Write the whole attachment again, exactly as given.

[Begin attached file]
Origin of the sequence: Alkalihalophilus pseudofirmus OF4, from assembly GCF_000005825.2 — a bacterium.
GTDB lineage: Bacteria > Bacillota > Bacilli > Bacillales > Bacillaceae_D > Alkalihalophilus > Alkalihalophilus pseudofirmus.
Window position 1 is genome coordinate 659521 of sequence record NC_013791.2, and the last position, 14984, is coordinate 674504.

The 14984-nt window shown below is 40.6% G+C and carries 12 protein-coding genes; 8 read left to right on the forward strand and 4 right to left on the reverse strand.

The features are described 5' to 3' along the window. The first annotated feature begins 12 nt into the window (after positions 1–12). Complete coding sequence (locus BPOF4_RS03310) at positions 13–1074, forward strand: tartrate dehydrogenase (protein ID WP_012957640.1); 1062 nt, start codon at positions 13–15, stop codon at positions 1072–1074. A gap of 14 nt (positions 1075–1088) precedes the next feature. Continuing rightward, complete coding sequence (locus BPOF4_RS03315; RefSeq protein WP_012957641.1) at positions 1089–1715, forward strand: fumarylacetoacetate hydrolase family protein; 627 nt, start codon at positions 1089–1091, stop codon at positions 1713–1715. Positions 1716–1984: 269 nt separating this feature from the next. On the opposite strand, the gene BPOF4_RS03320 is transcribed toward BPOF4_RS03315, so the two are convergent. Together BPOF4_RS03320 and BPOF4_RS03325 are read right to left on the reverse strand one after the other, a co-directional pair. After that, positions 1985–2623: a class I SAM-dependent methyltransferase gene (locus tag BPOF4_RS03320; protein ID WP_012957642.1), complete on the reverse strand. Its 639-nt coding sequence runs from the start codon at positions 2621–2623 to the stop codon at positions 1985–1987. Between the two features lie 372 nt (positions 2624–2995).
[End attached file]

Origin of the sequence: Alkalihalophilus pseudofirmus OF4, from assembly GCF_000005825.2 — a bacterium.
GTDB lineage: Bacteria > Bacillota > Bacilli > Bacillales > Bacillaceae_D > Alkalihalophilus > Alkalihalophilus pseudofirmus.
Window position 1 is genome coordinate 659521 of sequence record NC_013791.2, and the last position, 14984, is coordinate 674504.

The 14984-nt window shown below is 40.6% G+C and carries 12 protein-coding genes; 8 read left to right on the forward strand and 4 right to left on the reverse strand.

The features are described 5' to 3' along the window. The first annotated feature begins 12 nt into the window (after positions 1–12). Complete coding sequence (locus BPOF4_RS03310) at positions 13–1074, forward strand: tartrate dehydrogenase (protein ID WP_012957640.1); 1062 nt, start codon at positions 13–15, stop codon at positions 1072–1074. A gap of 14 nt (positions 1075–1088) precedes the next feature. Continuing rightward, complete coding sequence (locus BPOF4_RS03315; RefSeq protein WP_012957641.1) at positions 1089–1715, forward strand: fumarylacetoacetate hydrolase family protein; 627 nt, start codon at positions 1089–1091, stop codon at positions 1713–1715. Positions 1716–1984: 269 nt separating this feature from the next. On the opposite strand, the gene BPOF4_RS03320 is transcribed toward BPOF4_RS03315, so the two are convergent. Together BPOF4_RS03320 and BPOF4_RS03325 are read right to left on the reverse strand one after the other, a co-directional pair. After that, positions 1985–2623: a class I SAM-dependent methyltransferase gene (locus tag BPOF4_RS03320; protein ID WP_012957642.1), complete on the reverse strand. Its 639-nt coding sequence runs from the start codon at positions 2621–2623 to the stop codon at positions 1985–1987. Between the two features lie 372 nt (positions 2624–2995).